Page 39 - Foreign Service Journal - March 2013

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THE FOREIGN SERVICE JOURNAL
|
MARCH 2013
39
through college, and built up retirement savings may be better
able to self-insure.
Protection from this kind of fnancial risk is best provided
by disability income insurance, also known as income replace-
ment insurance. Te good news is that all Foreign Service
employees automatically have some employer-sponsored DI
coverage in the form of the Foreign Service Disability Retire-
ment Pension. However, this pension replaces only a small
part of an employee’s salary.
After working with a number of Foreign Service clients, I
have come to realize that many of them mistakenly believe
they have more DI coverage than is actually the case. As a
result, they unwittingly carry more fnancial risk than is advis-
able.
While I want to stress the importance of supplemental dis-
ability income insurance for flling the gap between support
from a Foreign Service Disability Retirement Pension and the
individual or family’s living expenses, it should be noted that
there is a notable lack of options available to members of the
Foreign Service, for the very reason that they work overseas.
Insurance: The Right Mix
While gathering data to prepare a fnancial plan for Foreign
Service clients, I routinely review their earnings and leave
statements. In so doing, I’m often struck by the number of
insurance premiums deducted from employees’ salaries. A
typical E&L statement will have deductions for Social Security;
Medicare; basic life insurance; Federal Employees Group Life
Insurance; and a group health plan, dental plan, vision plan,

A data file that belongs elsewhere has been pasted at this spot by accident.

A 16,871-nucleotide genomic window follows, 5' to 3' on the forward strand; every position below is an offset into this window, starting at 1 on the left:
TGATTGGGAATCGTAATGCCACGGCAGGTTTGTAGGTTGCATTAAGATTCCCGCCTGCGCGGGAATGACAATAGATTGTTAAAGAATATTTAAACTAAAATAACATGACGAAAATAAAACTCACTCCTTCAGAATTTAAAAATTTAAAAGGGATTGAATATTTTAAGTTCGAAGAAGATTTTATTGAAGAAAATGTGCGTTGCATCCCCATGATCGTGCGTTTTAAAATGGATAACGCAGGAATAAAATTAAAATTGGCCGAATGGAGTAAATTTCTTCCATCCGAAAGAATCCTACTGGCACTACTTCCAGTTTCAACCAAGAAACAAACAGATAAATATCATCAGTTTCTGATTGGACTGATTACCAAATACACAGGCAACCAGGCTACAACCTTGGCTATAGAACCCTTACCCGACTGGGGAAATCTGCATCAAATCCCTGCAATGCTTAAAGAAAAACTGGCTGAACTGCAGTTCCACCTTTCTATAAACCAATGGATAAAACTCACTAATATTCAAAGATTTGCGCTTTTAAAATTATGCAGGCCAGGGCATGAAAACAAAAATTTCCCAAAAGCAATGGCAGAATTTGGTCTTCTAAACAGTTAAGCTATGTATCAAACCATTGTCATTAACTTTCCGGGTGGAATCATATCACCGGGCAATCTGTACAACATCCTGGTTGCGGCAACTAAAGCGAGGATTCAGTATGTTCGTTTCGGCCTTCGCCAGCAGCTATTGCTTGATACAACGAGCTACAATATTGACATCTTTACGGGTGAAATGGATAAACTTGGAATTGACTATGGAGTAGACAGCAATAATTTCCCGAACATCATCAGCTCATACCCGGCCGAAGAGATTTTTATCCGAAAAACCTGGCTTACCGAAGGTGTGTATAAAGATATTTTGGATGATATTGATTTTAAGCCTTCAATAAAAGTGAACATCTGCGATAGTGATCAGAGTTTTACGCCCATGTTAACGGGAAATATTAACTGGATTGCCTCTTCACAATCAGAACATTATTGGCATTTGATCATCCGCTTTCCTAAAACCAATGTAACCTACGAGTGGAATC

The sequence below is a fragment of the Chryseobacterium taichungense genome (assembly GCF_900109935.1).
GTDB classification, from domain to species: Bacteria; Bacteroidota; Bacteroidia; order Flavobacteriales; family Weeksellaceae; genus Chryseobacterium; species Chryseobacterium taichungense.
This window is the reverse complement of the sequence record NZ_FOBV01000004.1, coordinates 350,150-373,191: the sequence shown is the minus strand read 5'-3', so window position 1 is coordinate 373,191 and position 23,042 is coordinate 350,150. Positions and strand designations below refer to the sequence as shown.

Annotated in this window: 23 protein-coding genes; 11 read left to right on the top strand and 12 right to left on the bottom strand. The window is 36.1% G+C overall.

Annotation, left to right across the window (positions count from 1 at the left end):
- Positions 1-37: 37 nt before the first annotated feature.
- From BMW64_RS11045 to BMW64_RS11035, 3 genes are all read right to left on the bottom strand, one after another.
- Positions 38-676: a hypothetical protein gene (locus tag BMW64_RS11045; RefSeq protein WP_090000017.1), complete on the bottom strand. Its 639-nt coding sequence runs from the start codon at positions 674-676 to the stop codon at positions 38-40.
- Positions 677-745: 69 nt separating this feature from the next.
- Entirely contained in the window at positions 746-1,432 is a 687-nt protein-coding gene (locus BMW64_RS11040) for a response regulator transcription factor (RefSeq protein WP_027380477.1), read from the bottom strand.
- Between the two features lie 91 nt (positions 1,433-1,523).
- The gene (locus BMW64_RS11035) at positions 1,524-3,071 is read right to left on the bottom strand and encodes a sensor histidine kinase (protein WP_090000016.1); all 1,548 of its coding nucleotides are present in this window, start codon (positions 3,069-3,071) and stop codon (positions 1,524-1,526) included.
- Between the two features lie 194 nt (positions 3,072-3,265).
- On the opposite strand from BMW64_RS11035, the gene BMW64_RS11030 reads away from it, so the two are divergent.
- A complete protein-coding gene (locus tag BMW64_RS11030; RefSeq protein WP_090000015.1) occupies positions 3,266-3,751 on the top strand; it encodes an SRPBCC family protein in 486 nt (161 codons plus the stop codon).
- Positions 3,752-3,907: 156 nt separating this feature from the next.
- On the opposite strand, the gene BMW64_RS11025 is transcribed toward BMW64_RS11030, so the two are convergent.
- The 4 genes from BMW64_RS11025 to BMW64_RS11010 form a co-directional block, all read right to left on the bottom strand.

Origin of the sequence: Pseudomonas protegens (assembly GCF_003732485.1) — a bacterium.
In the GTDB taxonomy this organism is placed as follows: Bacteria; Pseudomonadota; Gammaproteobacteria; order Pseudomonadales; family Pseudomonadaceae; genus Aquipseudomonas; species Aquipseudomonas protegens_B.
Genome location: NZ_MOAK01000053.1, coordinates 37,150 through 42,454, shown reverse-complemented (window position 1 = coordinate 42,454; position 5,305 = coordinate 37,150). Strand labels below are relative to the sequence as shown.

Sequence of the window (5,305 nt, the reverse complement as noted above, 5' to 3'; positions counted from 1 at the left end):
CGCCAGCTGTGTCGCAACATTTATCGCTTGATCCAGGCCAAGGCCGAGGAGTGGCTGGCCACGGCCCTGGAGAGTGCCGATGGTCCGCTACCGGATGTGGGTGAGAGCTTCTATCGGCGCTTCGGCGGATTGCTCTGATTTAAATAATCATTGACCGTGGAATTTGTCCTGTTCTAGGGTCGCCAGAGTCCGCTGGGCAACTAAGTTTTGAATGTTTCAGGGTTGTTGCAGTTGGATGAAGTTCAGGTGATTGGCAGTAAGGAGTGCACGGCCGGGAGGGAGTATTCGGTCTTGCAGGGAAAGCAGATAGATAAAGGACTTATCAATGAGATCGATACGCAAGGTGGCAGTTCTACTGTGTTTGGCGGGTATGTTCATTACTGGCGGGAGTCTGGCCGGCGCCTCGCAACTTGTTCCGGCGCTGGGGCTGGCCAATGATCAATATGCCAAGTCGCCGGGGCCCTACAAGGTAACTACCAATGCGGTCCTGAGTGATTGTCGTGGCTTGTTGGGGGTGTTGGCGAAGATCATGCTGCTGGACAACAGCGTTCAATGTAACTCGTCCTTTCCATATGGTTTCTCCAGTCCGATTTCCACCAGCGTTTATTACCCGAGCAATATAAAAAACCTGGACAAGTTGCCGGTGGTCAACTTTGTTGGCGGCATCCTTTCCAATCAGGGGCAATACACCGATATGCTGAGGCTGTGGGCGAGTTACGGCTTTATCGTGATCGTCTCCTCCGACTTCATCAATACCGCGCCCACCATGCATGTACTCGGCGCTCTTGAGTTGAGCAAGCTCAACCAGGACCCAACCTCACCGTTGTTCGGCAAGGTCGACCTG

long-term care insurance and an immediate benefts plan;
among others.
What is not usually on that list of deductions is supple-
mental disability coverage. Yet the permanent disability of a
breadwinner can be more fnancially damaging to the family
than his or her death.
Most U.S.-based employees, whether in the public or pri-
vate sector, have either purchased enough life insurance cov-
erage to ofset the loss of the employee’s income in the event
of premature death, or have access to such coverage. But fewer
than one-third of those employees carry sufcient
long-term
disability insurance.
Tis gap in coverage is due both to a lack of understanding
of the real risk of sufering a physical disability, and the mis-
taken belief that employees are already covered through their
employer, by Social Security or a by combination of the two.
It is also taking an unnecessary risk, since DI is quite aford-
able for most people—though adequate DI coverage does not
appear to be currently available to Foreign Service employees,
as I explain further below.
Many in the Foreign Service are generally aware of the need
for long-term care insurance, partly because it has been in the
news so much in recent years. As the name suggests, LTCI pays
for specialized care provided during an employee’s recupera-
tion from an illness or injury, but does not replace income lost
during that period. In addition, there is an assumption that the
employee will eventually return to work.
When that is not possible, many Foreign Service employ-
ees assume they have adequate employer-provided disability
income protection that will automatically kick in once they are
unable to work. But that is not the case.
If a federal employee becomes disabled and cannot con-
tinue to work, he or she only has the following employer-pro-
vided resources to draw on: accrued sick leave, accrued vaca-
tion time, borrowed or donated sick leave, and the 12 weeks of
unpaid sick leave mandated by the Family and Medical Leave
Act. Once these resources are exhausted, the employee would
normally be terminated if unable to return to work. (Te State
Department’s Ofce of Employee Relations does everything it
can to assist such individuals, but obviously cannot keep them
on the payroll indefnitely.)
When Disability Becomes Permanent
At that point, the disabled employee must depend on his or
her Foreign Service Disability Retirement Pension (and Social
Security, if eligible). And this is where massive confusion
arises. Many employees assume that their disability retirement
pension will approximate their pre-retirement salary, but this
is not usually the case.
Te Foreign Service Pension System rules regarding disabil-
ity retirement state that for individuals who are under 62, but
not yet eligible for regular retirement (i.e., at least 50 years old,
with at least 20 years of federal service), the FSPS disability
The coverage available to
Foreign Service employees is
very limited, precisely because
they work overseas.